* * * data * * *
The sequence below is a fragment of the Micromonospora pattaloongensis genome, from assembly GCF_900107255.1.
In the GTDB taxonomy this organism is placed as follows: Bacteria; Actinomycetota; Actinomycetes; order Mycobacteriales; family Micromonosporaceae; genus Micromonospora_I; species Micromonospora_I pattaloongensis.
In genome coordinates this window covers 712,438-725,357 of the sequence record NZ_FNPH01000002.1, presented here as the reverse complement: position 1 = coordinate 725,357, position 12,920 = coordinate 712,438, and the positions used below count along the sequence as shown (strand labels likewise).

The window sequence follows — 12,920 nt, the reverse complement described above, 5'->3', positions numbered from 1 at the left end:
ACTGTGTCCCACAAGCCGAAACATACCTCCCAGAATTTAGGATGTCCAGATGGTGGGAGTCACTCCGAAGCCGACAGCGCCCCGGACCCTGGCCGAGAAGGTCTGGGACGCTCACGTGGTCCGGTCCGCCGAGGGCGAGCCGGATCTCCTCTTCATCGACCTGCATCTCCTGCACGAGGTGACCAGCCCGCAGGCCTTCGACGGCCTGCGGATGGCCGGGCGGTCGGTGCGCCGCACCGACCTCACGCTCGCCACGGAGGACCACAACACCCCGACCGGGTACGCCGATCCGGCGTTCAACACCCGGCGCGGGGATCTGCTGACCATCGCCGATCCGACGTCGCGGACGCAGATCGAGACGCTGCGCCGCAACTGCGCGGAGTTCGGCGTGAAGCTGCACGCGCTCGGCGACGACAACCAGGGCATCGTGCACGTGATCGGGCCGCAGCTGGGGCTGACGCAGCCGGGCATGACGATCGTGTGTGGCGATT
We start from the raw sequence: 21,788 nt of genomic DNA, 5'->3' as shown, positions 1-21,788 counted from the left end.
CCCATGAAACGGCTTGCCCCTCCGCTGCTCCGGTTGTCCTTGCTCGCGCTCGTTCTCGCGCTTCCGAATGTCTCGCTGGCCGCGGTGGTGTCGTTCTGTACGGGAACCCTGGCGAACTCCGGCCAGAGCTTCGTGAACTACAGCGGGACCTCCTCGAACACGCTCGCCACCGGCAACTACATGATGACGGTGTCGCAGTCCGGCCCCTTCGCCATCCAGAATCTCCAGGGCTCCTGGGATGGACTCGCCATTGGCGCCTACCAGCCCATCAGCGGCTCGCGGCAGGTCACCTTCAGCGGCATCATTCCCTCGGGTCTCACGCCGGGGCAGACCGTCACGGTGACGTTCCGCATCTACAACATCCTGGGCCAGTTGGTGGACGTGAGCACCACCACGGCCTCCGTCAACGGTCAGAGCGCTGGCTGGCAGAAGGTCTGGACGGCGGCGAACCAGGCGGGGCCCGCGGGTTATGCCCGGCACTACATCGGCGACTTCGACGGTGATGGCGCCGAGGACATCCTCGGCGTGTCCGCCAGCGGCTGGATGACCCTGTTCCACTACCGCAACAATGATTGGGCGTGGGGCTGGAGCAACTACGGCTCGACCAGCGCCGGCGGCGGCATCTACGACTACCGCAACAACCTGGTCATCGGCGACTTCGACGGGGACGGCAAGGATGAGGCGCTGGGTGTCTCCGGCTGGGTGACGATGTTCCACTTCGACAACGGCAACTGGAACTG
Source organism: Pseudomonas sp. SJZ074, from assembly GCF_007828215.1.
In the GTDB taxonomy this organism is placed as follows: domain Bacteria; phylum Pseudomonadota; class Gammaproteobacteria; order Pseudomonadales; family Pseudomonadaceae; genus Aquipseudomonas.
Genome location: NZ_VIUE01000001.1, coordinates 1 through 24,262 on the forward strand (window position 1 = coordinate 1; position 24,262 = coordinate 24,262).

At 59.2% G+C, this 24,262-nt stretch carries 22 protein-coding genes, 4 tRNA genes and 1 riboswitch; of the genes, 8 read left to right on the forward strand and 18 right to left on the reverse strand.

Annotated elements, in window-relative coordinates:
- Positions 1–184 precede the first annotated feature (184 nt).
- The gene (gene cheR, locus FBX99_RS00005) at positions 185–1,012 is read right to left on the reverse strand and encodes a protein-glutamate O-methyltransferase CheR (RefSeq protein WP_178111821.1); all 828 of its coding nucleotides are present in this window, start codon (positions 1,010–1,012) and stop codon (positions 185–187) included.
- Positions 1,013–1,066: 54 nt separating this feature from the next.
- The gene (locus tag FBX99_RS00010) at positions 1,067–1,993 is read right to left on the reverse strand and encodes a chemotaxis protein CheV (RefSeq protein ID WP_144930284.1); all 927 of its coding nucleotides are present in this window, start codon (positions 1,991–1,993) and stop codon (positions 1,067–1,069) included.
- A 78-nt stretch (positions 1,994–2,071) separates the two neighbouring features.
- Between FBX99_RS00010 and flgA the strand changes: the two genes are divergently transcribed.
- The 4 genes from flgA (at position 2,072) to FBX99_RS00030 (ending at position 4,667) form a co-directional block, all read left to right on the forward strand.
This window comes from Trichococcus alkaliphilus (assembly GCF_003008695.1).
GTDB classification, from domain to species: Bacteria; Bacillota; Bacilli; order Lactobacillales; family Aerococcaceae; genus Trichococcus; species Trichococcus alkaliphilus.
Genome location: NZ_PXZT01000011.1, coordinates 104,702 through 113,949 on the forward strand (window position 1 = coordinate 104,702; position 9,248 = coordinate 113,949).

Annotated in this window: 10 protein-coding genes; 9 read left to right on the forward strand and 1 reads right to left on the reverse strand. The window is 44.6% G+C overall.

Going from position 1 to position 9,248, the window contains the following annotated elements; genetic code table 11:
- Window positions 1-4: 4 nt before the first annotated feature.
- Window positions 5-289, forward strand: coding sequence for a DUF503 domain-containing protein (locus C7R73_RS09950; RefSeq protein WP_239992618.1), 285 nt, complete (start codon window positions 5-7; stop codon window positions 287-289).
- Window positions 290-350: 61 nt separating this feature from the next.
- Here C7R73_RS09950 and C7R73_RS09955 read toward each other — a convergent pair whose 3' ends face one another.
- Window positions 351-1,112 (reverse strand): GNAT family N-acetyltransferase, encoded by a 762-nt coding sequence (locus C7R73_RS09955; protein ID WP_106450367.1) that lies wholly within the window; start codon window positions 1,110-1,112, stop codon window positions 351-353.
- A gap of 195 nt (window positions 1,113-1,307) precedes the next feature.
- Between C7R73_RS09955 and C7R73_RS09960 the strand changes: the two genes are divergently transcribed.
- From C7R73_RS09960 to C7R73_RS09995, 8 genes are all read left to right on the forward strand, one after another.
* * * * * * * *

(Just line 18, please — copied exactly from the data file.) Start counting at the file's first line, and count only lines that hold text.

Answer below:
- Between FBX99_RS00010 and flgA the strand changes: the two genes are divergently transcribed.